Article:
This hill offers some unbeatable views. At the top of the hill there is a small castle (Castillo de la Mota), which still has cannons on display. It is one of the most emblematic historic monuments in the city and was occupied by both the French and the English at different points in history. In the 20th century, the hill became an attractive public park.

21:00 – 23:00

Restaurante Amelia

This central restaurant offers haute cuisine with international influences using local produce. Make sure you try the award-winning sweetbreads with black garlic. Chef Paulo proudly serves traditionally humble ingredients, such as sweetbreads and chicken wings, because he really knows how to showcase their qualities. You really have to give them a try.

Itinerary day 2

10:00 - 11:00 h

A walk along Playa de Ondarreta

Start the day in the popular Antiguo district and on Ondarreta beach, one of the three best beaches in the city and, possibly, the least busy of all of them. It’s perfect for relaxing and enjoying the spectacular views of the bay. You can also walk through the pretty, well-manicured Ondarreta Gardens.

11:30 - 12:30 h

The Comb of the Wind

This sculpture is the great icon of San San Sebastián. The Comb of the Wind (Peine del Viento) is a set of three sculptures, each weighing nine tonnes, created by Eduardo Chillida to bring nature and art together. It is quite a spectacle on stormy days when the wind whips the waves up and the water is ‘combed’ by the sculptures.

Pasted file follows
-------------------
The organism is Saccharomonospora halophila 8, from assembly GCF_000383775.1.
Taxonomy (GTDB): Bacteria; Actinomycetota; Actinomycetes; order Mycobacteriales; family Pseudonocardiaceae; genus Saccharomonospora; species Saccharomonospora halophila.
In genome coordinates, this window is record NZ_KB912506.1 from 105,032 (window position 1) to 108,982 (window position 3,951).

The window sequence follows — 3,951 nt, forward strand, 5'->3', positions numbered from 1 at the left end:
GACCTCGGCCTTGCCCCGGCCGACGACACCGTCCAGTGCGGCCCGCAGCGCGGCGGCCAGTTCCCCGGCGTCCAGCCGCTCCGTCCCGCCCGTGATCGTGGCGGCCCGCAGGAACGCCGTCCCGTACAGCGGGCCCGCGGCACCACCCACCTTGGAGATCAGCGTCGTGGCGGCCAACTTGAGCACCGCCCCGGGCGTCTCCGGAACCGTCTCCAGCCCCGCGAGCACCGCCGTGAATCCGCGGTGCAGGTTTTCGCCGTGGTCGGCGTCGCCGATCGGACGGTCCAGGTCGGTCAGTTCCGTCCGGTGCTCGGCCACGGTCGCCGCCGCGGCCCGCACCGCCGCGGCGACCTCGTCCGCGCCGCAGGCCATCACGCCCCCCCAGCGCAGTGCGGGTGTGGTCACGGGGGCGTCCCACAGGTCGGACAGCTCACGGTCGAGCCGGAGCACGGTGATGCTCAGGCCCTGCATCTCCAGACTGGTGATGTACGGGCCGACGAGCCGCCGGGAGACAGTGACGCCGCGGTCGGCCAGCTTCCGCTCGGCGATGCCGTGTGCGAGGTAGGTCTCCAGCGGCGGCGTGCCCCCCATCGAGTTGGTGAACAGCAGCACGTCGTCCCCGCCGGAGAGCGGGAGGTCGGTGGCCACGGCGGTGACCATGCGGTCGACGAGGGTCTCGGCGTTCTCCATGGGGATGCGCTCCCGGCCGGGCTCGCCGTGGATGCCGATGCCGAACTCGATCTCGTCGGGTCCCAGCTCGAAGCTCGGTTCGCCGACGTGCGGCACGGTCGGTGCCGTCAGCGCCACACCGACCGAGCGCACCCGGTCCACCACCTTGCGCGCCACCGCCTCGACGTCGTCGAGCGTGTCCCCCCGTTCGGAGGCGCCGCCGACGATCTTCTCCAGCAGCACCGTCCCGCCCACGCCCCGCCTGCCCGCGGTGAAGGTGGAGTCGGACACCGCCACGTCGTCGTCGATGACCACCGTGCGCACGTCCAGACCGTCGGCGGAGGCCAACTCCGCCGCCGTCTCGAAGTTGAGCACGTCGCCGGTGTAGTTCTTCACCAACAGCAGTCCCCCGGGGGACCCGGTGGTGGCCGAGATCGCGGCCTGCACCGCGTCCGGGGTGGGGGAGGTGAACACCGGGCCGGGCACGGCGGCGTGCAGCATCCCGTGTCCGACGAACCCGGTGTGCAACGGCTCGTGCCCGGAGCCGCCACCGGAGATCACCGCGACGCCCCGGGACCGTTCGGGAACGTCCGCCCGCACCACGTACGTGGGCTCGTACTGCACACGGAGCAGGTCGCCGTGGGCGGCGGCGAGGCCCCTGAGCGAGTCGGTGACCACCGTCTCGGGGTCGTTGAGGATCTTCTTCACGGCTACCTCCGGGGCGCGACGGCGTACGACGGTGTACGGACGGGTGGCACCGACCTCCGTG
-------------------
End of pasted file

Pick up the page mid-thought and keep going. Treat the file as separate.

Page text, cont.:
13:00 - 14:00 h

Aiete Palace

Aiete Palace and its spectacular gardens are well worth a visit. It is located in one of the most exclusive areas of the city and the grounds cover an area of 80,000 m2. For several years the palace was the summer residence of the Dictator General Franco. Today it is the green lung of San Sebastián.

14:30 – 16:30 h

Basque Culinary Center

If you are in San Sebastián during the week, try to book a table at the Basque Culinary Center. Book in advance to make sure you get a table; there are only 50 places available. Failing that, there are a plethora of fantastic restaurants in San Sebastián that will more than suffice.

17:00 - 18:30 h


You can’t leave without admiring the Kursaal building – a hub for culture and recreation in San Sebastián. Located at the mouth of the Urumea River, it is a bold and striking architectural complex designed by the architect Rafael Moneo. It has two large terraces overlooking the river and Zurriola beach.

19:00 - 20:30 h


In 2015, San Sebastián’s old tobacco factory was transformed into the International Centre for Contemporary Culture, and is today an emblematic spot in the city. It is worth visiting Tabakalera just to see the unique building and to take in the amazing views from the Prism on the fifth-floor roof terrace.

21:00 – 23:00 h

Restaurante Akelarre

Of the eleven Spanish restaurants with three Michelin stars, three are in San Sebastián. Say your final farewell and end your short break on a high note by booking a table at Akelarre. Some other equally spectacular options are: Arzak and Martín Berasategui.

Day 1 Day 2